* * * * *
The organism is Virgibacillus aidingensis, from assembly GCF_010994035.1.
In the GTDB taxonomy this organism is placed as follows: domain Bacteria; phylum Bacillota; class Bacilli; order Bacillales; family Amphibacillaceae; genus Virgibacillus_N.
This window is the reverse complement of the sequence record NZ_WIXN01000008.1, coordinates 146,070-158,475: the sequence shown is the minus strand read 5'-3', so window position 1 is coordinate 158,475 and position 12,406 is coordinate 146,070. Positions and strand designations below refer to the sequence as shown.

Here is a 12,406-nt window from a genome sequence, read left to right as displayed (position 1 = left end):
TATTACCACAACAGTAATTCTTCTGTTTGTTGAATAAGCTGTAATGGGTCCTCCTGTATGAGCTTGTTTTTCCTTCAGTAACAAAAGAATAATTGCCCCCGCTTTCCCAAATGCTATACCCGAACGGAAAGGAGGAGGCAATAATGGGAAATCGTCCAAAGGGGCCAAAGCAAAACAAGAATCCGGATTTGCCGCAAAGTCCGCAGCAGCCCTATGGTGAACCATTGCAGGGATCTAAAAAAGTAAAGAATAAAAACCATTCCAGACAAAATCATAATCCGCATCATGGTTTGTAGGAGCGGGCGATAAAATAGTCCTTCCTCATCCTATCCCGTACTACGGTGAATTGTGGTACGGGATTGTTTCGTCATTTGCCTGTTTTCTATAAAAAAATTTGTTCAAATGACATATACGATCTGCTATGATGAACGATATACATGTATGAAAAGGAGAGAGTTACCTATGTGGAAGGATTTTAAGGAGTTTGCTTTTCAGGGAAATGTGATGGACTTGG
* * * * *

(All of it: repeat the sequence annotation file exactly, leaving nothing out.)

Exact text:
The organism is Virgibacillus aidingensis, from assembly GCF_010994035.1.
In the GTDB taxonomy this organism is placed as follows: domain Bacteria; phylum Bacillota; class Bacilli; order Bacillales; family Amphibacillaceae; genus Virgibacillus_N.
This window is the reverse complement of the sequence record NZ_WIXN01000008.1, coordinates 146,070-158,475: the sequence shown is the minus strand read 5'-3', so window position 1 is coordinate 158,475 and position 12,406 is coordinate 146,070. Positions and strand designations below refer to the sequence as shown.

Here is a 12,406-nt window from a genome sequence, read left to right as displayed (position 1 = left end):
TATTACCACAACAGTAATTCTTCTGTTTGTTGAATAAGCTGTAATGGGTCCTCCTGTATGAGCTTGTTTTTCCTTCAGTAACAAAAGAATAATTGCCCCCGCTTTCCCAAATGCTATACCCGAACGGAAAGGAGGAGGCAATAATGGGAAATCGTCCAAAGGGGCCAAAGCAAAACAAGAATCCGGATTTGCCGCAAAGTCCGCAGCAGCCCTATGGTGAACCATTGCAGGGATCTAAAAAAGTAAAGAATAAAAACCATTCCAGACAAAATCATAATCCGCATCATGGTTTGTAGGAGCGGGCGATAAAATAGTCCTTCCTCATCCTATCCCGTACTACGGTGAATTGTGGTACGGGATTGTTTCGTCATTTGCCTGTTTTCTATAAAAAAATTTGTTCAAATGACATATACGATCTGCTATGATGAACGATATACATGTATGAAAAGGAGAGAGTTACCTATGTGGAAGGATTTTAAGGAGTTTGCTTTTCAGGGAAATGTGATGGACTTGG